Tagged: Francis Frith

South Castle Street

Two photographs of the Castle Street area. The first is largely unchanged – although the block of offices on the left had been replaced by the turn of the century. The main area of interest is the horse-drawn omnibus alongside the row of carriages. To the right, the old Exchange building can be seen, behind the Town Hall.
The view of South Castle Street is a Frith photograph of about the same time. The ghostly spire of St George’s Church can be seen above the buildings on the left. In the foreground are the shops of Thomas Ogden (presumably the Ogden’s tobacco magnate), who also had shops in St James Street, Mill Street, Green Lane, Park Lane and Cornwallis Street according to my 1874 Gore’s Directory. On the other corner, at 61 Castle Street, is J. Sewill, Watch and Chronometer maker (and still trading from their current shop in the Albert Dock).
Ogden’s building on the left (and much of its terrace) survived wartime bombing – but was swept away in the early 1970s to make way for the monstrous Canning Place development. It had survived for over 125 years – their concrete replacement managed 25 years. Enough said.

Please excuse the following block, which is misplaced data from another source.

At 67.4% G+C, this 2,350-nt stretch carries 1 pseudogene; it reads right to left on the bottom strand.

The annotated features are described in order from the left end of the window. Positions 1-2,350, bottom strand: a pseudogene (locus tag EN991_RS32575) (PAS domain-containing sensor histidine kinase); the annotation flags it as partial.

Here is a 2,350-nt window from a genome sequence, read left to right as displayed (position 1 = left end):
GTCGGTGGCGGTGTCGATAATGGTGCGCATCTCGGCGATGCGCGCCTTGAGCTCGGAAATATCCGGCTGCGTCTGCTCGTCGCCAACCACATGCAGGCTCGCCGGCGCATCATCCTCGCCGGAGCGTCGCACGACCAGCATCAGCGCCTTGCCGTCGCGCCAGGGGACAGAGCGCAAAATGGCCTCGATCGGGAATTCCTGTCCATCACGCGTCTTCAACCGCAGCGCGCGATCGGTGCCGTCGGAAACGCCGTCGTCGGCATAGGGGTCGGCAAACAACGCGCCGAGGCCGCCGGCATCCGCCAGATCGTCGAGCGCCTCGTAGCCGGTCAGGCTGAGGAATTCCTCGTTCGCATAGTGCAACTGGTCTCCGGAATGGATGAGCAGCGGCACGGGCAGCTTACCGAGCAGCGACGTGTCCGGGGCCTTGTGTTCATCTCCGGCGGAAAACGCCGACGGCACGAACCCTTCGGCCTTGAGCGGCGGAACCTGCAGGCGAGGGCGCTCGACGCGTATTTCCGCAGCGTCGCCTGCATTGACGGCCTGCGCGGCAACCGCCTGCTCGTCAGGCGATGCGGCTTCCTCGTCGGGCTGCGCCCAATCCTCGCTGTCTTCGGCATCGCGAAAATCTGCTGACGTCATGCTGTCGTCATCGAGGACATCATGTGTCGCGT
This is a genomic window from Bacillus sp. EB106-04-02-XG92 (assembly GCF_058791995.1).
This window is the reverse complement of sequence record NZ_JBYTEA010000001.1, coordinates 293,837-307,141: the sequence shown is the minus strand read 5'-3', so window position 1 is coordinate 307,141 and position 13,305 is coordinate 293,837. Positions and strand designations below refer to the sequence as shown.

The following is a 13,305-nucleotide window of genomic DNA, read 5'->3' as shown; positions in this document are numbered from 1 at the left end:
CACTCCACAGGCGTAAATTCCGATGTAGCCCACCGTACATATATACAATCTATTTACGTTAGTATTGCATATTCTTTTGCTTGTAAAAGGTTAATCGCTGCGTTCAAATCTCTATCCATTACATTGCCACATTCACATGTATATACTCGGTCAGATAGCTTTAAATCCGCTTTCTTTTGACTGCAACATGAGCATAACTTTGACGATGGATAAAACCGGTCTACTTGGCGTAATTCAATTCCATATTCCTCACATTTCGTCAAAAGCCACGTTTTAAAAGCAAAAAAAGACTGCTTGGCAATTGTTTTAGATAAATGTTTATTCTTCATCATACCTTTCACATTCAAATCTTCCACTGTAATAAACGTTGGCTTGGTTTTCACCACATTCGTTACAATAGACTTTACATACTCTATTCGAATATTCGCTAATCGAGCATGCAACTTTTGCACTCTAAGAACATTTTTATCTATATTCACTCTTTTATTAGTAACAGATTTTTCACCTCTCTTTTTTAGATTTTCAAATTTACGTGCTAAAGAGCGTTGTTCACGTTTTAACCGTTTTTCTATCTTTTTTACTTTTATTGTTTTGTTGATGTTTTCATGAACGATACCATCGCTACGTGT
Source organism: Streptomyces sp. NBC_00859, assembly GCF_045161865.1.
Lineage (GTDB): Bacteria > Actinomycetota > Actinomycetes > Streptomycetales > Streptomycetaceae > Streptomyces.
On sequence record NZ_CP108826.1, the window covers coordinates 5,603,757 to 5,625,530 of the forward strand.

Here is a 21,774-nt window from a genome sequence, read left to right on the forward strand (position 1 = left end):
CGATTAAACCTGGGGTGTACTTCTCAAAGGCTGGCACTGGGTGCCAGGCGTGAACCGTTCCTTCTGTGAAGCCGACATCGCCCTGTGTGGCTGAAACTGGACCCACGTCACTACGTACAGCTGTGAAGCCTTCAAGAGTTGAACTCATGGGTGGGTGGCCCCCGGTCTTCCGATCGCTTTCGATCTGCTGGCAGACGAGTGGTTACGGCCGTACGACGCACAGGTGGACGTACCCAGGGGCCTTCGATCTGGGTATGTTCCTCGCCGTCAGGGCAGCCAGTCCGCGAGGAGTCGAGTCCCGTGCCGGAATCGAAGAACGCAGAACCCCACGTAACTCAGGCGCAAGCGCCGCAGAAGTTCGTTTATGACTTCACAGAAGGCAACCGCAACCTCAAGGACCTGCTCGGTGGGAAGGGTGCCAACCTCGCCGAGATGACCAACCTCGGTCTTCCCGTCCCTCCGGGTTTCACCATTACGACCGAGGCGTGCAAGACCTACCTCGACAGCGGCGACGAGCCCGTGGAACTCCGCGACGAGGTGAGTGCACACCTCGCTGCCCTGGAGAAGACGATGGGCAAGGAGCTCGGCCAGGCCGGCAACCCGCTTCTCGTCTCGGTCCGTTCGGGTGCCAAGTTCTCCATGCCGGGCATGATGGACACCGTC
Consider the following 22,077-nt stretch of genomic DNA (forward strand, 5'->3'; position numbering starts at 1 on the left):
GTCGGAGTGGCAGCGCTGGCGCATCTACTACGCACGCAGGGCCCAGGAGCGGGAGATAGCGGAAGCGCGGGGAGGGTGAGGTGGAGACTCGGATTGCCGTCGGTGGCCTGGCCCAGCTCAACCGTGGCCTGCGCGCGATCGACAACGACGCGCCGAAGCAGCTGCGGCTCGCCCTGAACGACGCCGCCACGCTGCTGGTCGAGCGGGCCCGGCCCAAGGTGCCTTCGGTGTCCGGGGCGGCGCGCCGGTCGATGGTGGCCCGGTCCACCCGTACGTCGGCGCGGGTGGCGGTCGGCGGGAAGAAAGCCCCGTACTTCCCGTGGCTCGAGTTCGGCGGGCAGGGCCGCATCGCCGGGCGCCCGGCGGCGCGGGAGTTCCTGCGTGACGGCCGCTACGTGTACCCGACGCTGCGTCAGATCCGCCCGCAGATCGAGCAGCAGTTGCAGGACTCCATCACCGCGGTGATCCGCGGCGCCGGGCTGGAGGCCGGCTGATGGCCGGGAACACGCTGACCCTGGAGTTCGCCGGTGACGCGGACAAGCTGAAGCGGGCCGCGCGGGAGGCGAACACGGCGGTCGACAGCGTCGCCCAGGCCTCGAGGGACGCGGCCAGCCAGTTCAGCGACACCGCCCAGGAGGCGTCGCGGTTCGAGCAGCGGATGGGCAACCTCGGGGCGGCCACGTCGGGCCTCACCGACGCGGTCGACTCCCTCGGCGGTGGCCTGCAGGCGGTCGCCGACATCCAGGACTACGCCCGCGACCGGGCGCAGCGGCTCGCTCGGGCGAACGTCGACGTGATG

Francis Frith made his fortune in Liverpool before devoting his life to photography and becoming one of the great topographical photographers of the 19th century (particularly through his amazing photographs of Egypt and Sinai). His commercial enterprise covered the country but he was particularly strong on Liverpool – taking hundreds of photographs of buildings and ships. I am particularly interested in finding out more about Frith and would welcome any information on his time in Liverpool and of any photographs he took (especially earlier ones). He deserves a book – but I need to dig out a few more facts first!